Alan Goodman and I invented Nick-at-Nite.
It’s funny to see it in print. Ted Turner invented CNN the Cable News Network, Bill Paley created CBS the Columbia Broadcasting Company, John Lack invented MTV Music Television. But, there it is. Two guys most people never heard of invented America’s first oldies channel on television.
By mid-1985 Alan and I had developed the branding and vocabulary for MTV and Nickelodeon, and MTV President Bob Pittman had asked Nick General Manager Gerry Laybourne to figure out what to do with the dark hours after Nickelodeon went off the air at 8pm*. Gerry and her team tried to develop original programming for a number of months before giving up and asking us for suggestions. We were ready for them.
A couple of years before PIttman had purchased the rights to 300 episodes of The Donna Reed Show, a black & white series from from 1960s, because they were cheap and he thought they might be useful someday; I’d heard about the acquisition and started hatching up ways to use them. When we became independent producers in 1983 we spent over a year trying to convince ABC to create an “TV oldies” show in their daytime programming block. They eventually passed. “We’re a television network. We can’t run old, black and white shows!”
So, when Nick came a calling Alan and I had worked out the whole thing in our heads. We could run an entire network with programming that no one else wanted, but was solid enough to get a good rating. Perfect for the audience and perfect for advertisers. Our channel would be the television equivalent of oldies radio, the most successful format in decades. Just like “The Greatest Hits of All Time” we wouldn’t try to hide what we were. The networks might have reruns (sad face), but at Nick-at-Nite we’d be RERUNS!!! (happy face!). It would be a blast.
The powers that be at Nickelodeon did not like The Donna Reed Show at all; it was seen as a pre-feminist throwback that set a depressing role model. I’d watched it for weeks at a time in high school during an illness, and figured any show that could hold the attention of a high school boy for weeks had to be, at the very least, entertaining.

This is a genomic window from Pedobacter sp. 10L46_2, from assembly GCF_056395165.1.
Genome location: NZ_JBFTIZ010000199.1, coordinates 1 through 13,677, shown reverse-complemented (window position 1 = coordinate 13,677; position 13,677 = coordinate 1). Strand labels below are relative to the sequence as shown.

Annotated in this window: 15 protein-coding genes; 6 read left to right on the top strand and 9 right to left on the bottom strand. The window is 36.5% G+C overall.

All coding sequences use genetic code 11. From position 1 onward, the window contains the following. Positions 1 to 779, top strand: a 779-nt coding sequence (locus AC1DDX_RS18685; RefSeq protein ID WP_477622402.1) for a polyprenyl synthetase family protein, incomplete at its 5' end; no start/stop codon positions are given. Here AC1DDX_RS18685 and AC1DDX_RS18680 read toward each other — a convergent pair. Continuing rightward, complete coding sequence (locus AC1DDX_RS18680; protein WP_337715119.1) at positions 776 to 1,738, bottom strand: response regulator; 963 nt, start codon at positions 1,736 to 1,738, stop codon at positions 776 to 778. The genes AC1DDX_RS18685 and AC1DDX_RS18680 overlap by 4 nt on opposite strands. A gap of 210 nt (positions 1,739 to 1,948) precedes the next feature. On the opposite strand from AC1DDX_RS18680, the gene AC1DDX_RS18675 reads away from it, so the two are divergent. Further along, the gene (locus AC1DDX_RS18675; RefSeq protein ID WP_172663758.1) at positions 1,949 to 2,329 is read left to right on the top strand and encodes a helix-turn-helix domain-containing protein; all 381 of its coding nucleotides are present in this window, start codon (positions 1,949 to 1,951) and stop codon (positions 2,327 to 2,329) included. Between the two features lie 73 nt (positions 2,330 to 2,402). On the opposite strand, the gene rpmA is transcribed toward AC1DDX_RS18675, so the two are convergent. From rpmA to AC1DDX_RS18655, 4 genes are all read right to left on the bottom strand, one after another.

We convinced them to give it a try. Look for shows that fit the budget, were good (meaning strong characters and solid stories), package it all up under our guidance, and go for it. No one was sure what we were smoking, but after our last ditch presentation to Pittman, met with smiles and enthusiasm, they agreed to let us at it.
Alan and I were at Nickelodeon everyday for months lining things up (though we were still ‘outsiders’ we effectively served as the channel’s creative directors for the next seven years). Programming chief Debby Beece came up with the name ‘Nick-at-Nite;’ and she lined up a great debut line-up of Donna Reed, My Three Sons (the black & white years), Mr. Ed, and Route 66. Tom Corey and Scott Nash had already designed the Nickelodeon logo, so we tapped them again. We had a couple of bumps with our Nick promo team, the most important element in our scheme, because a couple of them with hipper-than-thou and thought oldies TV was the dumbest idea in creation. We convinced them by pointing out we didn’t think we were doing great art, just “good TV” (eventually one of our cornerstone promises to the audience). Scott Webb, Bob Mittenthal, Jay Newell, and others wholeheartedly committed to our vision and created some of the most memorable packaging a television network had ever seen.
Nick-at-Nite was an instant success. Within months it was the #1 cable network in prime time. It started being referenced in the popular culture, and became shorthand for suddenly retro culture. In competitive research Nick-at-Nite got credit for any old program a viewer liked, no matter where it ran on TV. And, it paved the way for Nick spinning off the 24 hour TV Land (check out Alan’s first written “positioning” for NANin 1987, “HELLO OUT THERE FROM TV LAND!”).
In many ways, Nick-at-Nite was one of Fred/Alan’s most satisfying triumphs. Creating success where most everyone else thought we had nothing. It doesn’t get any better.
* Back in the day, satellite transponders were scarce and extremely expensive; Nickelodeon leased their nighttime hours to the ARTS channel. When they got their own 24 hour berth and became A&E the cost was too much for Nick to bear without hope for revenue.0 comments Tagged: Corey McPherson Nash, MTV Networks, NIck-at-Nite, Scott Nash, TV Guide, Tom Corey, advertising, branding, print, trade advertising, NAN,.